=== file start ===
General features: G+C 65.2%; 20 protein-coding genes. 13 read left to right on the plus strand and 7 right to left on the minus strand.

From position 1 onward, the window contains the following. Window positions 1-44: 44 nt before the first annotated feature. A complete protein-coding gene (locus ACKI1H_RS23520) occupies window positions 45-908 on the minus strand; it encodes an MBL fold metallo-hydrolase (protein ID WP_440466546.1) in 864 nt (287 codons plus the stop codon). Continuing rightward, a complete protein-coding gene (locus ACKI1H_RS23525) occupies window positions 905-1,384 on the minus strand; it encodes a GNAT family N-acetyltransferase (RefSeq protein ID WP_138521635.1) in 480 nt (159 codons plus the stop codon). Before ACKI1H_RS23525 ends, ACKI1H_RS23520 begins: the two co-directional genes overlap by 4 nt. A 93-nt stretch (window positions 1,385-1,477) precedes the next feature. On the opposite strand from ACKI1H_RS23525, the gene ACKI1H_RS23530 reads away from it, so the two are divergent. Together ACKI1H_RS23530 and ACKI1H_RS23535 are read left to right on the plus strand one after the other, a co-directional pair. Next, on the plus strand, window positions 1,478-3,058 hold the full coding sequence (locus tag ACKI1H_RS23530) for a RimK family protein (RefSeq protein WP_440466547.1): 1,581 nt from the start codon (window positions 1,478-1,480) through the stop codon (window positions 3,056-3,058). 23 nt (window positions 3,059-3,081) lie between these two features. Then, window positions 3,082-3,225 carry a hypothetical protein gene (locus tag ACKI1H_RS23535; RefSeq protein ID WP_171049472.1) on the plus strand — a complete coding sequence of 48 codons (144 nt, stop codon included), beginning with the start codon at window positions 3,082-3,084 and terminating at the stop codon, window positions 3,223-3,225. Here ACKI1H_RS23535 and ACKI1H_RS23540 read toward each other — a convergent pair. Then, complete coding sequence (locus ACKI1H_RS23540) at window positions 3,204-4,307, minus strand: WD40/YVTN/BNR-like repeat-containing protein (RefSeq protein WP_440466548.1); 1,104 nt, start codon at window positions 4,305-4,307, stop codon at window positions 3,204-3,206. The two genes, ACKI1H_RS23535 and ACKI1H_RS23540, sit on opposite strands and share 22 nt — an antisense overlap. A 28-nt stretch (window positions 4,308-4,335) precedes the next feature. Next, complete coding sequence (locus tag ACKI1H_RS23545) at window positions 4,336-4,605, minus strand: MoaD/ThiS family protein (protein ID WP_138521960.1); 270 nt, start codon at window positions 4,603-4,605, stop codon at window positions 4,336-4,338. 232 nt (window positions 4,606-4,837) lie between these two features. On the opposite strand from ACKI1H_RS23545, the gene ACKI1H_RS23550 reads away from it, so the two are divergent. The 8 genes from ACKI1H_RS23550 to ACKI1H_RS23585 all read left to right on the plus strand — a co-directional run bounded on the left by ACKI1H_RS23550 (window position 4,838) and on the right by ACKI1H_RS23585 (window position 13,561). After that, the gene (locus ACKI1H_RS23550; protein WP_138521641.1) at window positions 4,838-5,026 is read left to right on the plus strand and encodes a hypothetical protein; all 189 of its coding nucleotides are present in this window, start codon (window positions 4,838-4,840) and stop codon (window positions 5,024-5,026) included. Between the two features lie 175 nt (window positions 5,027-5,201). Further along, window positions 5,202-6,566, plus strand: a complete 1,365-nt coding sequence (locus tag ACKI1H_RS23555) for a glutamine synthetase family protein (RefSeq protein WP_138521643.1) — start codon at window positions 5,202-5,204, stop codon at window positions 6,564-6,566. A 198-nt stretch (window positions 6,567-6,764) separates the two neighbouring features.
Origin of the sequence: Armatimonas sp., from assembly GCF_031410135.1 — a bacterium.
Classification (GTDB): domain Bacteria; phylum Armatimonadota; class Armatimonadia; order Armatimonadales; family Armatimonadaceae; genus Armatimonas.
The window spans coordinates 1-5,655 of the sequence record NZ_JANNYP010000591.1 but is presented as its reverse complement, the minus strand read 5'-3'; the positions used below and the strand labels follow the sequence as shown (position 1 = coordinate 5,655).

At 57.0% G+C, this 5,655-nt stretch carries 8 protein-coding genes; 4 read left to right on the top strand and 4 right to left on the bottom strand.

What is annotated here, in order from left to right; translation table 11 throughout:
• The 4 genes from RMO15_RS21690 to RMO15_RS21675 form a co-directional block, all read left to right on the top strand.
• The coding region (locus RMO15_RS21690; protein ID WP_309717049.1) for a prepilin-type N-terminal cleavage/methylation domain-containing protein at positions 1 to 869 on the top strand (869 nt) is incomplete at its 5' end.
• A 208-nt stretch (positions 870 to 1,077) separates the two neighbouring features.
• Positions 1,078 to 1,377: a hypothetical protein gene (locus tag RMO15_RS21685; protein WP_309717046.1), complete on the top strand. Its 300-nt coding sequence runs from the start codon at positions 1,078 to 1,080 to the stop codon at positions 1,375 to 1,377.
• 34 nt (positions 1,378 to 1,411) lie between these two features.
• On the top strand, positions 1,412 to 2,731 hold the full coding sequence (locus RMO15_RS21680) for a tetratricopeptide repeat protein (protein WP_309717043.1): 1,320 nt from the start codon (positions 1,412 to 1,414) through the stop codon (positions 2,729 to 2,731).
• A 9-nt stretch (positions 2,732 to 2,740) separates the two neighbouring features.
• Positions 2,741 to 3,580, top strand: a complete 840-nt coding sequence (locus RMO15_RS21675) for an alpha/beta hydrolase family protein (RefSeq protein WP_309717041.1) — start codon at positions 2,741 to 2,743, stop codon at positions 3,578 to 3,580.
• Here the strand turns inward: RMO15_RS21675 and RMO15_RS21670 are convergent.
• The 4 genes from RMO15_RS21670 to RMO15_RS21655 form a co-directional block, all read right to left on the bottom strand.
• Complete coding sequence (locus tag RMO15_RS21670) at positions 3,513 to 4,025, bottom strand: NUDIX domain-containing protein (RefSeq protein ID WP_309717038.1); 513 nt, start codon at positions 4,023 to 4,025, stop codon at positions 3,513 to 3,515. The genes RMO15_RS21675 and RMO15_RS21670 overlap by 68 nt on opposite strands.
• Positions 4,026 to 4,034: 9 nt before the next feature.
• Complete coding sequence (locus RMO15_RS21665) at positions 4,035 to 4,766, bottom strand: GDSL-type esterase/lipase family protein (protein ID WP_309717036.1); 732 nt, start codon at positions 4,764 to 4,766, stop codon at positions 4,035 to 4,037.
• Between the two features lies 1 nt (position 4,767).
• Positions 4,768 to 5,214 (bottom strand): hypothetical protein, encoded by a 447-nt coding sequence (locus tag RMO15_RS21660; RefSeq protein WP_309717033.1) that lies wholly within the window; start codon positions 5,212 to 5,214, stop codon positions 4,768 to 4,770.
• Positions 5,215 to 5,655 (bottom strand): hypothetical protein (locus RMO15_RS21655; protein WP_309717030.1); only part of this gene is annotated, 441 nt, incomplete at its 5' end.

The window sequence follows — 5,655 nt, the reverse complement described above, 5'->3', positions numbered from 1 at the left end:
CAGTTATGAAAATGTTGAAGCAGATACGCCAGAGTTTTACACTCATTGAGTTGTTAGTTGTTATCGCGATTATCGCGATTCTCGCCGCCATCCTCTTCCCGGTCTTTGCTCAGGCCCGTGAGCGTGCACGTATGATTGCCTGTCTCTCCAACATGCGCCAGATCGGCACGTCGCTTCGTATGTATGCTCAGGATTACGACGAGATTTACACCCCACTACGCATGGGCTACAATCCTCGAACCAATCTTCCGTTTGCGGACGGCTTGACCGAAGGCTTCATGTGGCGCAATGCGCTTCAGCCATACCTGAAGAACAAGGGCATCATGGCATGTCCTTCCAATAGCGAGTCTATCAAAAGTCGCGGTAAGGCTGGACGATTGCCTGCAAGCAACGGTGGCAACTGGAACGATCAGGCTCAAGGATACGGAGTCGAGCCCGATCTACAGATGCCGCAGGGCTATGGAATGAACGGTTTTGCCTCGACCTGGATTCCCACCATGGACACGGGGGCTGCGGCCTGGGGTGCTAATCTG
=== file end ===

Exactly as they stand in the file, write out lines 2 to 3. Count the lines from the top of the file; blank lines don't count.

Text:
From position 1 onward, the window contains the following. Window positions 1-44: 44 nt before the first annotated feature. A complete protein-coding gene (locus ACKI1H_RS23520) occupies window positions 45-908 on the minus strand; it encodes an MBL fold metallo-hydrolase (protein ID WP_440466546.1) in 864 nt (287 codons plus the stop codon). Continuing rightward, a complete protein-coding gene (locus ACKI1H_RS23525) occupies window positions 905-1,384 on the minus strand; it encodes a GNAT family N-acetyltransferase (RefSeq protein ID WP_138521635.1) in 480 nt (159 codons plus the stop codon). Before ACKI1H_RS23525 ends, ACKI1H_RS23520 begins: the two co-directional genes overlap by 4 nt. A 93-nt stretch (window positions 1,385-1,477) precedes the next feature. On the opposite strand from ACKI1H_RS23525, the gene ACKI1H_RS23530 reads away from it, so the two are divergent. Together ACKI1H_RS23530 and ACKI1H_RS23535 are read left to right on the plus strand one after the other, a co-directional pair. Next, on the plus strand, window positions 1,478-3,058 hold the full coding sequence (locus tag ACKI1H_RS23530) for a RimK family protein (RefSeq protein WP_440466547.1): 1,581 nt from the start codon (window positions 1,478-1,480) through the stop codon (window positions 3,056-3,058). 23 nt (window positions 3,059-3,081) lie between these two features. Then, window positions 3,082-3,225 carry a hypothetical protein gene (locus tag ACKI1H_RS23535; RefSeq protein ID WP_171049472.1) on the plus strand — a complete coding sequence of 48 codons (144 nt, stop codon included), beginning with the start codon at window positions 3,082-3,084 and terminating at the stop codon, window positions 3,223-3,225. Here ACKI1H_RS23535 and ACKI1H_RS23540 read toward each other — a convergent pair. Then, complete coding sequence (locus ACKI1H_RS23540) at window positions 3,204-4,307, minus strand: WD40/YVTN/BNR-like repeat-containing protein (RefSeq protein WP_440466548.1); 1,104 nt, start codon at window positions 4,305-4,307, stop codon at window positions 3,204-3,206. The two genes, ACKI1H_RS23535 and ACKI1H_RS23540, sit on opposite strands and share 22 nt — an antisense overlap. A 28-nt stretch (window positions 4,308-4,335) precedes the next feature. Next, complete coding sequence (locus tag ACKI1H_RS23545) at window positions 4,336-4,605, minus strand: MoaD/ThiS family protein (protein ID WP_138521960.1); 270 nt, start codon at window positions 4,603-4,605, stop codon at window positions 4,336-4,338. 232 nt (window positions 4,606-4,837) lie between these two features. On the opposite strand from ACKI1H_RS23545, the gene ACKI1H_RS23550 reads away from it, so the two are divergent. The 8 genes from ACKI1H_RS23550 to ACKI1H_RS23585 all read left to right on the plus strand — a co-directional run bounded on the left by ACKI1H_RS23550 (window position 4,838) and on the right by ACKI1H_RS23585 (window position 13,561). After that, the gene (locus ACKI1H_RS23550; protein WP_138521641.1) at window positions 4,838-5,026 is read left to right on the plus strand and encodes a hypothetical protein; all 189 of its coding nucleotides are present in this window, start codon (window positions 4,838-4,840) and stop codon (window positions 5,024-5,026) included. Between the two features lie 175 nt (window positions 5,027-5,201). Further along, window positions 5,202-6,566, plus strand: a complete 1,365-nt coding sequence (locus tag ACKI1H_RS23555) for a glutamine synthetase family protein (RefSeq protein WP_138521643.1) — start codon at window positions 5,202-5,204, stop codon at window positions 6,564-6,566. A 198-nt stretch (window positions 6,567-6,764) separates the two neighbouring features.
Origin of the sequence: Armatimonas sp., from assembly GCF_031410135.1 — a bacterium.